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Fishing

  • Pompano provide great day fishing, terrific evening meals

     Local anglers are in the middle of a hot summer, and fishing is best in the early mornings or around sunset. 

    One species that can be caught during the day, however, are pompano. This year the pompano were late showing up in our waters but they are present now and will get more numerous as we pass August and go toward the fall.

  • Offshore fishing gets back to normal

     “Normal” is a loose word in reference to fishing. I’ve been fishing for many years, and I still struggle when someone asks me what he can expect to catch on any given day. 

    The problem is fish have minds of their own and tails that can lead them most anywhere. I’ve read science that says fish have a brain the size of a pea. I’ve been out there hunting fish on many days when I felt as if I had the brain the size of pea and they were nothing short of genius. 

  • A fish to target in summer is sheepshead

     Brunswick County inshore anglers are in the stranglehold of a familiar summer pattern right now: early morning bites, nothing happening during the hot days and powerful thunderstorms roaming at night. I wouldn’t say fishing is bad, but not much is happening while the sun is high in the sky.

  • Summer trade winds make tough offshore fishing conditions

     Mother Nature is balancing the weather equation once again. We had several incredible weeks of weather in mid-June and now we are paying for it in mid-July. 

    As is typical for the summer, a high-pressure ridge has set up to our west, known as a Bermuda high. This high-pressure system brings us a southerly flow, which drives up the heat and humidity and brings the southwest trade winds. These winds are what bother us fishermen the most, as the more the wind, the bigger the seas. 

  • Fishing variety continues despite heat

     Fishing has continued good throughout the area for a variety of species, despite water temperatures climbing well into the 80s.  

    In the backwater, the flounder, redfish and speckled trout have been biting. It is typical for the flounder and redfish to be good, but the surprising resurgence of speckled trout has many inshore guys scratching their heads. 

  • Tips to catch those lazy fish during summer doldrums

     Inshore fishing remains in the stranglehold of what fishermen refer to as the summer doldrums. There are fish present and feeding but everything becomes sluggish during the heat of the day, which can fool some folks into thinking there are no fish around. Instead of giving in, try these tips for summer fishing.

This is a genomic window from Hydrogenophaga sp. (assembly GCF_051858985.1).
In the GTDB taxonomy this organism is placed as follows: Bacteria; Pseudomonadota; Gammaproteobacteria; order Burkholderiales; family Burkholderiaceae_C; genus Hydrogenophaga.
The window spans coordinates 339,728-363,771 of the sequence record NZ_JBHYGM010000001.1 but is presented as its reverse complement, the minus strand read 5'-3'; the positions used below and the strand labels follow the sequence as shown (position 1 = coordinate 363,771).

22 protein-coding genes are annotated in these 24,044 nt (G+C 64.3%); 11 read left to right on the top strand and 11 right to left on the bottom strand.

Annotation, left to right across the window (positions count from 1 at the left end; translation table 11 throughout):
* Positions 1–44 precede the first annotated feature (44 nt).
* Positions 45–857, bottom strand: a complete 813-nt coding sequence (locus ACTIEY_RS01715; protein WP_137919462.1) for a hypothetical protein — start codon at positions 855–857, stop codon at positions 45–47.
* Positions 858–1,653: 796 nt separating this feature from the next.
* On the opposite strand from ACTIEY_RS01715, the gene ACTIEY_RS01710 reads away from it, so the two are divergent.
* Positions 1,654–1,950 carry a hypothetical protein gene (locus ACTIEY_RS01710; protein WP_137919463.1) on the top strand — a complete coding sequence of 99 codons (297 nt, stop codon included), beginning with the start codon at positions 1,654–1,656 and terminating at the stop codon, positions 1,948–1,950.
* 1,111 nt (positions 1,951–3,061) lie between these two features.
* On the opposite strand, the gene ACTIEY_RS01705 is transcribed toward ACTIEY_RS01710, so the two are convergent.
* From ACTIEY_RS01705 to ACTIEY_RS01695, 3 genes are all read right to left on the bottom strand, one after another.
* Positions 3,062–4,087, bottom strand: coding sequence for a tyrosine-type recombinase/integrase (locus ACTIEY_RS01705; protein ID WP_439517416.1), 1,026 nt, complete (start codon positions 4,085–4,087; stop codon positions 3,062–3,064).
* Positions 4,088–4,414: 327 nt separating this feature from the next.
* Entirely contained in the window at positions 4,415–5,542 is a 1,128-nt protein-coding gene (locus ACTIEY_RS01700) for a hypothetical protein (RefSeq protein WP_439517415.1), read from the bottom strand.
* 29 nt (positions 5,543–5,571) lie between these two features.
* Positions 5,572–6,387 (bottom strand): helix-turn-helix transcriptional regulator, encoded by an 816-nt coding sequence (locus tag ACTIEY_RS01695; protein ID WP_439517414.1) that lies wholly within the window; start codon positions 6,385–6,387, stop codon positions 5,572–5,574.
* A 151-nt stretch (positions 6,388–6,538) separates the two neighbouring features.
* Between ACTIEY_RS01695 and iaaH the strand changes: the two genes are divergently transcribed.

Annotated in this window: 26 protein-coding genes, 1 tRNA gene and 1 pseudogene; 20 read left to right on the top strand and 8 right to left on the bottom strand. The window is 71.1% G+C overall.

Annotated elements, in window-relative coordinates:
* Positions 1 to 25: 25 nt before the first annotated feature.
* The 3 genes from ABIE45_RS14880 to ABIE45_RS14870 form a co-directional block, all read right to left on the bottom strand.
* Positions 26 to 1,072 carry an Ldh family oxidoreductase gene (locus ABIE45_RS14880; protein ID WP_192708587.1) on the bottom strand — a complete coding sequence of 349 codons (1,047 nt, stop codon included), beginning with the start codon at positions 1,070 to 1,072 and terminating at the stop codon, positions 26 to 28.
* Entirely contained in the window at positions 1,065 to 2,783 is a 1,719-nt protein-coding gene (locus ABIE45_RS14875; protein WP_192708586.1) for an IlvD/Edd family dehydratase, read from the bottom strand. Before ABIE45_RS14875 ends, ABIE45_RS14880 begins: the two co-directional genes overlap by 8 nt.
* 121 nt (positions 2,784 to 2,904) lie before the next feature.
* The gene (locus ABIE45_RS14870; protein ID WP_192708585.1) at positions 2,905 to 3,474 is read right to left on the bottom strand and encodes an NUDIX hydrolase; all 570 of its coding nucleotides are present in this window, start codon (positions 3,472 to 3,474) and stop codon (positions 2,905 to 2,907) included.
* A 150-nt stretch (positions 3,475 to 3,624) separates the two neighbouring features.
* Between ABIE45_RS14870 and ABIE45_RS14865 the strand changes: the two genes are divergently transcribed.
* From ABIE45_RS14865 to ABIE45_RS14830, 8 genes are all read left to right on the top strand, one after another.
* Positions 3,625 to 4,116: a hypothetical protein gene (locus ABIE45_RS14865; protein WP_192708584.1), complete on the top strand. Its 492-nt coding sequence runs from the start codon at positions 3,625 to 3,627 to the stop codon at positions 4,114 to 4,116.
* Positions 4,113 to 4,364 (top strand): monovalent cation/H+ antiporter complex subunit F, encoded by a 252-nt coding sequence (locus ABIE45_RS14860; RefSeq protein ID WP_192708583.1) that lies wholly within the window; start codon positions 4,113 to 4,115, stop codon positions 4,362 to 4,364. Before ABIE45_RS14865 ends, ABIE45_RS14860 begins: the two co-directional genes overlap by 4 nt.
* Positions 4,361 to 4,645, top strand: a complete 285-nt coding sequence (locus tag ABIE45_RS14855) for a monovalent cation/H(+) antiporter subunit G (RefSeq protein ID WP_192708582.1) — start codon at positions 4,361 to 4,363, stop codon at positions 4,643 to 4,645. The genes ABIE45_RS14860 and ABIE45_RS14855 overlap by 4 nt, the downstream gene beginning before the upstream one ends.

• Early morning and night fishing are best options now

     A cool front came in last week and made temperatures more bearable again, and we are still holding in the low 90s. 

    Water temperature is still extremely high everywhere, however, and what was a solid few weeks of fishing all over has turned into more of the usual summer pattern, with fish very deep or inactive during a large part of the day. Early morning and night fishing are the best options now.

  • Anglers having luck just about everywhere

     Despite sweltering hot weather and high water temperatures, summer inshore fishing continues just as hot as the summer air. Anglers are having luck just about everywhere now, as many species are making up for a lackluster spring season by showing up as late but welcome visitors to the fishing season.

    Surf and pier action has been much better than it was in the spring. While fishing for sea mullet (whiting) has remained solid since the beginning of the spring, they are being joined in the surf now by feisty pompano and some unexpected spot.

  • Fish free in North Carolina public waters on Fourth of July

    Fish for free in all public waters, including coastal waters, from 12:01 a.m. until 11:59 p.m. on the Fourth of July. While everyone, residents and nonresidents, can fish in public waters on this date without a license, all other fishing regulations, such as length and daily possession limits, as well as bait and tackle restrictions, apply.

    Authorized by the N.C. General Assembly and started in 1994, North Carolina’s annual free fishing day, which always falls on July 4, was created to promote the sport of fishing.

  • Trout, flounder, redfish active in the morning

     Summer fishing has really kicked into high gear as what was a lackluster season has suddenly come alive with the hotter temperatures. Speckled trout, flounder and redfish have all been extremely active on the moving tides, especially in the morning.